Archbishop Coakley on latest development in Hobby Lobby case: “The court was right to grant relief”

OKLAHOMA CITY (June 28, 2013) – The United States 10th Circuit Court of Appeals in Denver yesterday decided that the owners of Hobby Lobby Stores Inc. and Mardel Inc. can proceed with their legal challenge to a federal mandate that violates conscience rights – and not be subject to fines for noncompliance in the meantime.

The Green family, which owns and operates the Oklahoma City-based arts and crafts chain, contends that the Department of Health and Human Services “contraception mandate” violates their constitutional right to freely exercise religion.

The mandate requires secular employers to provide employees with health insurance that covers contraceptives and abortifacients. As Christians, the Greens are morally opposed to abortion.

The 10th Circuit Court’s decision means the case will return to the U.S. District Court for the Western District of Oklahoma, which earlier ruled against the Greens’ request for a religious exemption from the mandate.

The Archdiocese of Oklahoma City filed an amicus brief in the case in which the legal representatives of the Catholic Church in central and western Oklahoma argued with the Greens that religiously-motivated secular employers should not be subject to the mandate.

The Most Reverend Paul S. Coakley, Archbishop of Oklahoma City, said he applauds the 10th Circuit Court in unanimously finding that Hobby Lobby and Mardel are entitled to bring claims under the Religious Freedom Restoration Act.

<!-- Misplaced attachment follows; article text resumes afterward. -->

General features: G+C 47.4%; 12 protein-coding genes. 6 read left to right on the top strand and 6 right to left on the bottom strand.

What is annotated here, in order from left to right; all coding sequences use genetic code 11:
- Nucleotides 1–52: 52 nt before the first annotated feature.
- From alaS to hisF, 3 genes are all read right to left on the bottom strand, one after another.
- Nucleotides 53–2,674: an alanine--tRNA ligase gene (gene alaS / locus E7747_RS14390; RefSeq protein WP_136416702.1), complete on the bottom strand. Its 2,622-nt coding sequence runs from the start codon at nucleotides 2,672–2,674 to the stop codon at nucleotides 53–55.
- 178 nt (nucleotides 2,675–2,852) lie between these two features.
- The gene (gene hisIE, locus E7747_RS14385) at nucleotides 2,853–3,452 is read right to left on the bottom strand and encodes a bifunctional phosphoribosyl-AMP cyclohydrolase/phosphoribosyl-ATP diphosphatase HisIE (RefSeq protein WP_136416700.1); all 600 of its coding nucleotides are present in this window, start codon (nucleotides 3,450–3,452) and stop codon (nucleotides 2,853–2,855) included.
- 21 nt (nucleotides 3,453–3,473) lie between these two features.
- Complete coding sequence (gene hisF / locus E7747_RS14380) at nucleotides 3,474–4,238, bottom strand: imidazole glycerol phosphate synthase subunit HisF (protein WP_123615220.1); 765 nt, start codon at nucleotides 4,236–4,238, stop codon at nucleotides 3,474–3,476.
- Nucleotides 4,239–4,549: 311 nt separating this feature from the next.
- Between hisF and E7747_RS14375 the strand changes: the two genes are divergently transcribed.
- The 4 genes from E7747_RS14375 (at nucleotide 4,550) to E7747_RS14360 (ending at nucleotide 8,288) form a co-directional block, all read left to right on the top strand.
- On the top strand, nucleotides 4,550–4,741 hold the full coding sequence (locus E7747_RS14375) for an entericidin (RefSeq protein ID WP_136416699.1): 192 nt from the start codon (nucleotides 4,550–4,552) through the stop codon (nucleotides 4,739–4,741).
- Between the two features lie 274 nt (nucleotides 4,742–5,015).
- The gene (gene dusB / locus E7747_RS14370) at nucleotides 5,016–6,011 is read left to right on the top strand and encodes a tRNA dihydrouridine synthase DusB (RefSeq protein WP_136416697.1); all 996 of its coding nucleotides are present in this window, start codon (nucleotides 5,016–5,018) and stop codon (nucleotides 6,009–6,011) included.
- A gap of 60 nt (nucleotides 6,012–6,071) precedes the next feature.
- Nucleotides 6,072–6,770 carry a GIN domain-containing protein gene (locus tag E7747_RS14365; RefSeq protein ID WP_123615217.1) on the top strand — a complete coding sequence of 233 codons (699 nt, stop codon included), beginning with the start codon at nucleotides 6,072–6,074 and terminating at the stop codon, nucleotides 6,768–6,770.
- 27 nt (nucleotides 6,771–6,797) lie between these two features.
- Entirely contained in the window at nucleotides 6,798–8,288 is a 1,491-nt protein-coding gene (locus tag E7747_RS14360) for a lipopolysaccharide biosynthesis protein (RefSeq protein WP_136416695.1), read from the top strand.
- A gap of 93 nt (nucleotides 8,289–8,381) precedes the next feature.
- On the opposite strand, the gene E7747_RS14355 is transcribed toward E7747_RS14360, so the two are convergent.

“The court is right to allow Hobby Lobby to persist in its case against the contraception mandate and to grant the Green family temporary relief from federal fines as the case continues,” the archbishop said. “Under the U.S. Constitution, individuals have a right to allow religion to inform not just their private beliefs, but also their public actions, including the way they engage in business and commerce.

“The Greens evidently care about their employees and their employees’ welfare. To require the Greens to pay fines of up to $1.3 million a day while they seek relief from the HHS mandate would unnecessarily jeopardize the jobs – and, yes, health – of those employees.

“By staying those fines, the 10th Circuit judges have demonstrated their understanding of the good faith of the Green family and of the seriousness of this case against the contraception mandate.

“Now, it will be up to the judge of the Western District Court of Oklahoma to demonstrate his own understanding of the stakes and to judge rightly that the right to religious liberty outweighs the nonexistent need for increased access to contraception.

Government-mandated, employer-provided insurance that covers abortifacients is in no way essential to human flourishing – but religious liberty is.”


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